Patients and doctors often confuse the terms heel spur and plantar fasciitis. While these two diagnoses are related, they are not the same. Plantar fasciitis refers to the inflammation of the plantar
fascia--the tissue that forms the arch of the foot. A heel spur is a hook of bone that can form on the heel bone (calcaneus) and is associated with plantar fasciitis. About 70 percent of patients
with plantar fasciitis have a heel spur that can be seen on an X-ray. However, many patients without symptoms of pain can have a heel spur. The exact relationship between plantar fasciitis and heel
spurs is not entirely understood. Heel spurs are common in patients who have a history of foot pain caused by plantar fasciitis.
The main cause of heel spur is calcium deposit under the heel bone. Building of calcium deposits can take place over several months. Heel spurs happens because of stress on the foot ligaments and
muscles and continuous tearing of the membrane covering the heel bone. It also happens due to continuous stretching the plantar fascia. Heel spurs are mostly seen in case of athletes who has to do
lots of jumping and running. The risk factors that may lead to heel spurs include aormalities in walking which place too much stress on the heel bone, nerves in the heel and ligaments. Poorly fitted
shoes without the right arch support. Jogging and running on hard surfaces. Excess weight. Older age. Diabetes. Standing for a longer duration.
You'll typically first notice early heel spur pain under your heel in the morning or after resting. Your heel pain will be worse with the first steps and improves with activity as it warms up. When
you palpate the tender area you may feel a tender bony lump. As your plantar fasciitis deteriorates and your heel spur grows, the pain will be present more often.
Because the diagnosis of heel spurs can be confused with tarsal tunnel syndrome (as described earlier), most surgeons advocate performing a tarsal tunnel release (or at least a partial tarsal tunnel
release) along with the plantar fascia release. This surgery is about 80percent successful in relieving pain in the small group of patients who do not improve with conservative treatments.
Non Surgical Treatment
Ice compresses, stretching exercises, night splint for traction of the leg muscles to stretch the muscle in the back of the leg, and massage of the back of the leg, along with padding and heel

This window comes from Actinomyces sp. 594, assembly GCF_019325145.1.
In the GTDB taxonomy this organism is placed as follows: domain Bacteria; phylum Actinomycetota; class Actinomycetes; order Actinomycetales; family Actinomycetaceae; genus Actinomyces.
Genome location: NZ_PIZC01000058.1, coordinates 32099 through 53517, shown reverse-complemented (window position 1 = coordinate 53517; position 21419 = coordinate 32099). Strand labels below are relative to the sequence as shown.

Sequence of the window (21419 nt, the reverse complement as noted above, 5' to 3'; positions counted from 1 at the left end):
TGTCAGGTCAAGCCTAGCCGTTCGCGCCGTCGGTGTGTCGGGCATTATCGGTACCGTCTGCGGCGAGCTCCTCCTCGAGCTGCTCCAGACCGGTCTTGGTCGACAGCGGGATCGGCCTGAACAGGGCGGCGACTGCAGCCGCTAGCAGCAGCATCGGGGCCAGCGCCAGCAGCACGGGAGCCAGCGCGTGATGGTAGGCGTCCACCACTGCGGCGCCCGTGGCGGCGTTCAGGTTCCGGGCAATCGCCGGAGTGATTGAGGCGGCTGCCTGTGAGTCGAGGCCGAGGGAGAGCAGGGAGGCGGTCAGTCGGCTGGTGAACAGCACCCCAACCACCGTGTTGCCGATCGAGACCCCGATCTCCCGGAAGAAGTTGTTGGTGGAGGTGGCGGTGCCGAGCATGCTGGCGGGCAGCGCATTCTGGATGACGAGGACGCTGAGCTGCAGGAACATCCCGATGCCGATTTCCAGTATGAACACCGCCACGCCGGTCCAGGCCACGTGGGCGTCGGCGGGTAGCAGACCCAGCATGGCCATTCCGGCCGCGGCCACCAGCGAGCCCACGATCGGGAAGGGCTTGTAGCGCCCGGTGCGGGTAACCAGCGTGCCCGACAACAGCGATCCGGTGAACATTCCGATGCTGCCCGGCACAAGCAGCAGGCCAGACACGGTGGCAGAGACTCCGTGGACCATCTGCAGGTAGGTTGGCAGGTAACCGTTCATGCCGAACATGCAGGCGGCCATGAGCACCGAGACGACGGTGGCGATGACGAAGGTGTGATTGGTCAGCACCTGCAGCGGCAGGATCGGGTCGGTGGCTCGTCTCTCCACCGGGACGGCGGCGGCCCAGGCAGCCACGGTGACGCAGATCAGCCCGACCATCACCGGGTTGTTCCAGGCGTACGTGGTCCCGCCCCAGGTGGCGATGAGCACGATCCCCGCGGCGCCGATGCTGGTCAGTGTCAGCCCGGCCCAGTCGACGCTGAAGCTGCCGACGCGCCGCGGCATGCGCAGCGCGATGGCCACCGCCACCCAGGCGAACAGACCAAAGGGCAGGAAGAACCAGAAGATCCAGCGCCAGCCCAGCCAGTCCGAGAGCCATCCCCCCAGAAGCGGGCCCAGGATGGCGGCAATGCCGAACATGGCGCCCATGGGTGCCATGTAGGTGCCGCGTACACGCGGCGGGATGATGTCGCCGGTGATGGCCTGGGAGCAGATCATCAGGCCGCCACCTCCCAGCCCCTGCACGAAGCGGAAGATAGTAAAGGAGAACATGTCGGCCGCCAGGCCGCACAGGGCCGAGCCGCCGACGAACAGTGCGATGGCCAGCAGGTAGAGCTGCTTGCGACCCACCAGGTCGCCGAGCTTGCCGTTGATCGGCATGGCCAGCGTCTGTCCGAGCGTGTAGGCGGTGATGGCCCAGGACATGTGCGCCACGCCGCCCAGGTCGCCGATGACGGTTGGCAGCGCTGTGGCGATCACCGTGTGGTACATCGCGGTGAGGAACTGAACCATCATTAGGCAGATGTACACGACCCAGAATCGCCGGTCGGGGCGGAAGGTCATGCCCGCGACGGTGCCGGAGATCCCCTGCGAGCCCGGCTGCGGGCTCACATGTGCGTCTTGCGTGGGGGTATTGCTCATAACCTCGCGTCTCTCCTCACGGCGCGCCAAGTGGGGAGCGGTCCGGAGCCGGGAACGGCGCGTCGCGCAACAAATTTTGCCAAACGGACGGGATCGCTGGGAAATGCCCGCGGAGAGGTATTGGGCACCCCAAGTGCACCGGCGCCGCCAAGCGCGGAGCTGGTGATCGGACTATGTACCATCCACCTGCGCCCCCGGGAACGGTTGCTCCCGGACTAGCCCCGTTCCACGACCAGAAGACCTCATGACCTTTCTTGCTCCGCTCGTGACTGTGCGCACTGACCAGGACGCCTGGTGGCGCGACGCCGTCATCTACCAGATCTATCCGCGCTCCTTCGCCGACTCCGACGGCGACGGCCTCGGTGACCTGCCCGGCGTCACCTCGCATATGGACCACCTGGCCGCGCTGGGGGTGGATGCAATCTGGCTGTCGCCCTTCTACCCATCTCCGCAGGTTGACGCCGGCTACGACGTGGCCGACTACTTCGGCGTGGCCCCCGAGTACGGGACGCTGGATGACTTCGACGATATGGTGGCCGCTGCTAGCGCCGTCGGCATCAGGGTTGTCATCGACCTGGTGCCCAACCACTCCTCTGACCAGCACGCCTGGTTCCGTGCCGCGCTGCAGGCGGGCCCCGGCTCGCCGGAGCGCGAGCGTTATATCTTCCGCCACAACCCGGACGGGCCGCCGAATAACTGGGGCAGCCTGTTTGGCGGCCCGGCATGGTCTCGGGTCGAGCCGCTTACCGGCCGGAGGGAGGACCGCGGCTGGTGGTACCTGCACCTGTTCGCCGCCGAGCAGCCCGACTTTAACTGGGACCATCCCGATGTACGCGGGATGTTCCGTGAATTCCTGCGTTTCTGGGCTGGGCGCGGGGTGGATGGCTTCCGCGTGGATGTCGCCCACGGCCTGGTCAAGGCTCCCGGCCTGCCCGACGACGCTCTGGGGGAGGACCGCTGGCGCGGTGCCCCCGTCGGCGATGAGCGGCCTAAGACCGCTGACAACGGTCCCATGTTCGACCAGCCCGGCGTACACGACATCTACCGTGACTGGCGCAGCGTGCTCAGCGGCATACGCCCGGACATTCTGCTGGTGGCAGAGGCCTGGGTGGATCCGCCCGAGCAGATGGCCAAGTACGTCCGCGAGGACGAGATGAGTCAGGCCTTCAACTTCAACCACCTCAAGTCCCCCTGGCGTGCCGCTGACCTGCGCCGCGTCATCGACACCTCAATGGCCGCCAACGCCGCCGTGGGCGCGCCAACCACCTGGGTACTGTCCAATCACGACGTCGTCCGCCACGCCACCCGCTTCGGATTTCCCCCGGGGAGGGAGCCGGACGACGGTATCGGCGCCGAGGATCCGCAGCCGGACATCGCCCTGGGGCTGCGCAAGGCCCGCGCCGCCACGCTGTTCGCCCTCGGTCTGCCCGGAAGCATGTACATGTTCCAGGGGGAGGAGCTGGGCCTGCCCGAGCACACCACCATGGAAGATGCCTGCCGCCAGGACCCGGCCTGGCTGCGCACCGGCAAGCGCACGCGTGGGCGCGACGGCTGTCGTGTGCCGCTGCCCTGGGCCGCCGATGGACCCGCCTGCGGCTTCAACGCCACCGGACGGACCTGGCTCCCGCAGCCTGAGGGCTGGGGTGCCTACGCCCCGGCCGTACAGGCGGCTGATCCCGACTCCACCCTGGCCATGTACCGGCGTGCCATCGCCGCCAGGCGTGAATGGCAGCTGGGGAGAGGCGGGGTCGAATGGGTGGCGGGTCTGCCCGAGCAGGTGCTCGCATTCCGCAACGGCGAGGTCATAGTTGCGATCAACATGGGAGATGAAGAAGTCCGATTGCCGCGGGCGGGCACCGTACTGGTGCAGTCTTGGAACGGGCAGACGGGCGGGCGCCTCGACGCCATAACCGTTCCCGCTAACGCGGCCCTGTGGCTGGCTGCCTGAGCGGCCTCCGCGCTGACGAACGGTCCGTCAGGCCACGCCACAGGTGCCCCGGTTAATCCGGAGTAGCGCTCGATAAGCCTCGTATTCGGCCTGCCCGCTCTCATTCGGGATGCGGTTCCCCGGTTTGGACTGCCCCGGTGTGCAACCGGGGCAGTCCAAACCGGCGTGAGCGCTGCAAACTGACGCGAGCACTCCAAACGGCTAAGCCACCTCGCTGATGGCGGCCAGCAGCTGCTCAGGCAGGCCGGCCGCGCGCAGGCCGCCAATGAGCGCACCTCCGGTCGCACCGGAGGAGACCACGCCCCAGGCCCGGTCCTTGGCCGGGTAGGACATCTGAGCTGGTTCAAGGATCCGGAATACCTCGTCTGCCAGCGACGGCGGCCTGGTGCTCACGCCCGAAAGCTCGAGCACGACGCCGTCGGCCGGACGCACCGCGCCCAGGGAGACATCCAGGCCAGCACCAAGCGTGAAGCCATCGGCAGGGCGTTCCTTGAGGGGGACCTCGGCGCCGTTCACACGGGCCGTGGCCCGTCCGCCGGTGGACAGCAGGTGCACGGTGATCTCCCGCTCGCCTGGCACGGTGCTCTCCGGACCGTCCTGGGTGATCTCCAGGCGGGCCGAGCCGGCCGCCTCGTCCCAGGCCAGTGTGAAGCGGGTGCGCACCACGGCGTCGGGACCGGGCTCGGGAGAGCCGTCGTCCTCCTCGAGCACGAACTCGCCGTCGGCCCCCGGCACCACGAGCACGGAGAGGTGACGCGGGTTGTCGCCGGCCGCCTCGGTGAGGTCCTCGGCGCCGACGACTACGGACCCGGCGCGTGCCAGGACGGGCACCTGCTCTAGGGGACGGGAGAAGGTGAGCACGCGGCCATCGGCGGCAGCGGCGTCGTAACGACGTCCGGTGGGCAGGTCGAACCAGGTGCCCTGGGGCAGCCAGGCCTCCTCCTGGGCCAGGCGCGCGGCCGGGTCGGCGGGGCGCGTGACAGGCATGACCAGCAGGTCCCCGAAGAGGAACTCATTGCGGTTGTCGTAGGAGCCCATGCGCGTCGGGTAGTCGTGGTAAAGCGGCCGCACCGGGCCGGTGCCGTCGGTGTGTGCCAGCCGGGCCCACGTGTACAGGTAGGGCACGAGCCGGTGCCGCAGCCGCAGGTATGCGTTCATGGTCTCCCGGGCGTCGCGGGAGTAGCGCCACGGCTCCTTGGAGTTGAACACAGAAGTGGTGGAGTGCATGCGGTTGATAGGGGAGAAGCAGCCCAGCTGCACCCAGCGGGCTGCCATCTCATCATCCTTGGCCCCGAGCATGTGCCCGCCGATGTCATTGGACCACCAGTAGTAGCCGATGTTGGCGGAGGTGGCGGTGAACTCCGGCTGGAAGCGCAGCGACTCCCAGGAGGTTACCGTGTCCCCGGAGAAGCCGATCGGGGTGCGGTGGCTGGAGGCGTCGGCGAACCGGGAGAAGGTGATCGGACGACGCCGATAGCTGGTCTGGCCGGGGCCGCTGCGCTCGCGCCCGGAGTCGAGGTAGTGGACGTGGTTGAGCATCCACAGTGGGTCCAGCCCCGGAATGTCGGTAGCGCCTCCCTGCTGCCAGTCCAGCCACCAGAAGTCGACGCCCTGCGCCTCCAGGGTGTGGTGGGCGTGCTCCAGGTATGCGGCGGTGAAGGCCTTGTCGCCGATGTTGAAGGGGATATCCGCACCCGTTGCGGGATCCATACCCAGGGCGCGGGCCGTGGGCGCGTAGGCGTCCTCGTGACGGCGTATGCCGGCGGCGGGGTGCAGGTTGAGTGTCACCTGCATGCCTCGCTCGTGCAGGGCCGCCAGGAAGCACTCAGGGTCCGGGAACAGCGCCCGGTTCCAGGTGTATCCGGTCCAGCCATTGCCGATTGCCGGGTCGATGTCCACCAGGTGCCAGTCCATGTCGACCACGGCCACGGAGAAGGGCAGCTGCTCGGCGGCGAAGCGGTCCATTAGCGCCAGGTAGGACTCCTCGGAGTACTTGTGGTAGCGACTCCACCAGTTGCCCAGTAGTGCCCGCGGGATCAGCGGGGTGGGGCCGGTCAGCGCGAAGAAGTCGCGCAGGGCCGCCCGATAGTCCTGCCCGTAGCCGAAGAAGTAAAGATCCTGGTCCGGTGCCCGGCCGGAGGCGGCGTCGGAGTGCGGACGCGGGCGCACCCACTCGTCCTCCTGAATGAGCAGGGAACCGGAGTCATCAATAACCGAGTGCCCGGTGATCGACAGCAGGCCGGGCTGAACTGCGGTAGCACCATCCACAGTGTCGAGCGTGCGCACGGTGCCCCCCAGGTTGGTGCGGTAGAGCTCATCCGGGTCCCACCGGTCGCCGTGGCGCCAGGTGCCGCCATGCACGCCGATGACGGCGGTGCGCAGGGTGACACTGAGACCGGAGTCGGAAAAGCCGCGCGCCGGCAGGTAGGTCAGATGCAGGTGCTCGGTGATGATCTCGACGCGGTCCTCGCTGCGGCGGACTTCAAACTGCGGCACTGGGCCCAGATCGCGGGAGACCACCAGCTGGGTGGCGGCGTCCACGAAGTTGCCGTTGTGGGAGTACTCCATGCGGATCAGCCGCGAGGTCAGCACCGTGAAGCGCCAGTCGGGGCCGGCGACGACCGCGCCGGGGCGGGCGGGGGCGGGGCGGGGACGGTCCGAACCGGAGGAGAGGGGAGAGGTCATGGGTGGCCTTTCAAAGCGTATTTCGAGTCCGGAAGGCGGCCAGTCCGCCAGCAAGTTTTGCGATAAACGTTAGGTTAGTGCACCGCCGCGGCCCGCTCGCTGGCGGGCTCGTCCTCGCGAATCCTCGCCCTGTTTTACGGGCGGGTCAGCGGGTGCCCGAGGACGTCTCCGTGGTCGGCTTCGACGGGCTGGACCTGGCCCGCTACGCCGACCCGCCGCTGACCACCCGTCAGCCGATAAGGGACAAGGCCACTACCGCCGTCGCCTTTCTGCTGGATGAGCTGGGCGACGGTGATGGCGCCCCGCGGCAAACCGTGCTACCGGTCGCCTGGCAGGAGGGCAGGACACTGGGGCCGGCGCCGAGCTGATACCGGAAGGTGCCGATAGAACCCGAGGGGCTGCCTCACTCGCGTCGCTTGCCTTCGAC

cushions are also things that you can do at home. The number one recommendation for relief of heel pain is wearing good shoe gear. Good shoe gear usually consists of a sturdy, solid shoe. Heel pain
is not relieved by a soft, ill supported shoe. Shoes such as Nike, K-Swiss, and Avia are the best shoes for this condition. Custom orthotics are highly recommended. Physical therapy is another way
physicians treat this condition. Ice packs, muscle stimulation, ultra sound, paraffin baths, and the new Plantar Fascitis Night Splint are also helpful. If all these conservative measures fail to
relieve the pain, then surgery is indicated. The newer minimal incision surgeries such as the Endoscopic plantar fasciotomy surgery is extremely beneficial for this condition, and for earlier
ambulation, the use of the newer Cast Walking Boot is recommended.
Surgery to correct for heel spur syndrome is a common procedure which releases plantar fascia partially from its attachment to the calcaneous (heel bone). This part of the surgery is called a plantar
fasciotomy due to the fact the fascia is cut. This is most often done through an open procedure as any heel spur or bursa can be removed at the same time. If the spur is not removed during the
surgery, it will probably be just as successful, as the large spur is not the true problem. Some physicians use an endoscopic approach (EPF) where a small camera aids the physician during surgery
with typically smaller incisions on each side of your foot.